The definition of leverage is: $$L = \frac{\sum_i |H_i|}{C} $$ where $C$ is the amount of capital, $H_i$ is the size of holdings in asset $i$.

This strikes me as a weird definition for several reasons:

  1. Cash holdings are not included in the summation
  2. If asset $1$ and $2$ are 99% correlated and $H_1+H_2 = 0$ then in theory you're leveraged 2x, but in reality you barely have a position. This is realistic for futures or ADRs.

It feels like leverage is some kind of riskiness measure. If $L$ exceeds a pre-agreed amount, say $5$, the portfolio is deemed too risky and you're asked to reduce your positions.

I would interested to know if it possible to derive this formulation of leverage from something more theoretically motivated, something with some regard for the covariance of asset returns...

  • 3
    $\begingroup$ What you define here is Gross Leverage, there is also Net Leverage where you don't take the absolute values (and therefore in your example Net Leverage is zero). Both measures are useful. See for ex this paper www0.gsb.columbia.edu/faculty/aang/papers/HFleverage.pdf $\endgroup$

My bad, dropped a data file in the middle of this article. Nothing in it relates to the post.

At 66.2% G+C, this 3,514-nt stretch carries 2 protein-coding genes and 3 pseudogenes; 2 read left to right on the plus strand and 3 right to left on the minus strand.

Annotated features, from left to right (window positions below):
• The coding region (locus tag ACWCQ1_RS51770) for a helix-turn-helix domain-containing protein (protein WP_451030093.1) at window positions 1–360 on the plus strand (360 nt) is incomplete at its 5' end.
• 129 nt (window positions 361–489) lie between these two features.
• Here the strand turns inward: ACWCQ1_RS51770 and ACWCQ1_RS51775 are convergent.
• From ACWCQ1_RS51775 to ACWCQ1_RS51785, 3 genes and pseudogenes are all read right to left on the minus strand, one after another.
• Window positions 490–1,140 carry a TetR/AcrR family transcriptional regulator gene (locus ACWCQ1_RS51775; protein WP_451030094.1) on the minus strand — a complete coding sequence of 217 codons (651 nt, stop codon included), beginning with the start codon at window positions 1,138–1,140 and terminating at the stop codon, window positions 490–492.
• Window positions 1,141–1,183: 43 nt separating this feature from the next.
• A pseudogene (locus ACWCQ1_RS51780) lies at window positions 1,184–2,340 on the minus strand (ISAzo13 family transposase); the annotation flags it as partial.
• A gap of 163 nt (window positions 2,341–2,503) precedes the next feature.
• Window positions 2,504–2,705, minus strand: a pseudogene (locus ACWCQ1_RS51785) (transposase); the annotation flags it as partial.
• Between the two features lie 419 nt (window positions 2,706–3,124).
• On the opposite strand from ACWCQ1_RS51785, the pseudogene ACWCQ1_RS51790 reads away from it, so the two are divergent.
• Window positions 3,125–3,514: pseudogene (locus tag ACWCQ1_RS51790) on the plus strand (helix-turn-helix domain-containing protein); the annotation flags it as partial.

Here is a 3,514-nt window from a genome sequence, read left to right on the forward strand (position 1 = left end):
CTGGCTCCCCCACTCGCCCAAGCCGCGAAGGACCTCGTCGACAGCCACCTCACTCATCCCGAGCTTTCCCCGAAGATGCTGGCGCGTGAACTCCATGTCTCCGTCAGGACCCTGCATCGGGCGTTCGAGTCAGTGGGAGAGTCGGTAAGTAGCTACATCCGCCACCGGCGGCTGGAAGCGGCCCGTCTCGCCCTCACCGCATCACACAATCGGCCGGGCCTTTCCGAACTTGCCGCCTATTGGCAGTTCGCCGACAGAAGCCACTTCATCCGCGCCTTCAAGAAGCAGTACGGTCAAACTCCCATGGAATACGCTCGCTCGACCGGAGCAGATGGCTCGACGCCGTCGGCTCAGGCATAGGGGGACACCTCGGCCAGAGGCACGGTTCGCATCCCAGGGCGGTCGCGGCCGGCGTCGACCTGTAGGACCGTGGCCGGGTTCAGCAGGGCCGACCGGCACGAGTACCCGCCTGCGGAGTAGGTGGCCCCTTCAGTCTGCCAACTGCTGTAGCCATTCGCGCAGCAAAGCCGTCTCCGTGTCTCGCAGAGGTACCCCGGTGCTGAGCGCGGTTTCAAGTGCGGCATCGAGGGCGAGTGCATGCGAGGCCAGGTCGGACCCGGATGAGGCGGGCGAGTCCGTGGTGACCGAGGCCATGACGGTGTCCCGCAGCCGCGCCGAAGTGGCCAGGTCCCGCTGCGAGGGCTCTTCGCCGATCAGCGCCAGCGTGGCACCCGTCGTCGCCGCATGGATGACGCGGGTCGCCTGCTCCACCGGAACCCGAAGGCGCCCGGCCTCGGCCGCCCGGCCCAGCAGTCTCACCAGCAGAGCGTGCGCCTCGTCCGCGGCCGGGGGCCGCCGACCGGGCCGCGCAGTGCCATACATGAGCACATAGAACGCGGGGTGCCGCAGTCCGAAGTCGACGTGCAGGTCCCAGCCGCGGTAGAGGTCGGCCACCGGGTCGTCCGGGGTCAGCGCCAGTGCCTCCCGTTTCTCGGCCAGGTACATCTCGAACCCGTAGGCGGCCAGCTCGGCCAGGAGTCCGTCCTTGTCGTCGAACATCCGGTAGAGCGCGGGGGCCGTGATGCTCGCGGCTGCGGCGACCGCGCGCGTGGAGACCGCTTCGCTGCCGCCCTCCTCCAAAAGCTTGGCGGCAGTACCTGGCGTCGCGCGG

– nbbo2
    Sep 5, 2021 at 16:24
  • 2
    $\begingroup$ Your prime broker is worried about the worst case, and the worst case is all your longs go down and all your shorts go up. The Gross Leverage is of some interest to them for this reason. $\endgroup$
    – nbbo2
    Sep 5, 2021 at 16:57

1 Answer 1


Expanding on noob2's comment:

Suppose that each asset has the same volatility $\sigma$ and their correlation is $$ \mathcal{C}_{ij} = \begin{cases} 1 & \text{ if } \mathrm{sgn}(h_i) = \mathrm{sgn}(h_j) \\ -1 & \text{ otherwise} \end{cases} $$ or more concisely $$ \mathcal{C} = \mathrm{sgn}(h) \mathrm{sgn}(h)' $$

Then the portfolio volatility is \begin{align} \sigma_h &= \sigma \sqrt{h' \mathcal{C} h} \\ & = \sigma \sqrt{h' \mathrm{sgn}(h) \mathrm{sgn}(h)' h} \\ &= \sigma ||h||_1 \end{align}

And assuming mean zero multivariate normal returns, the value at risk is: $$ \mathrm{VaR}_\alpha = \sigma_h \sqrt{\Delta T} \Phi^{-1}(1-\alpha)$$

So leverage is proportional to the portfolio VaR (under this pessimistic model) divided by capital: $$ L \propto \frac{\mathrm{VaR}_\alpha}{C} $$

Assuming it's a one month, 1% VaR, there is equality at $\sigma \approx 150\%$.


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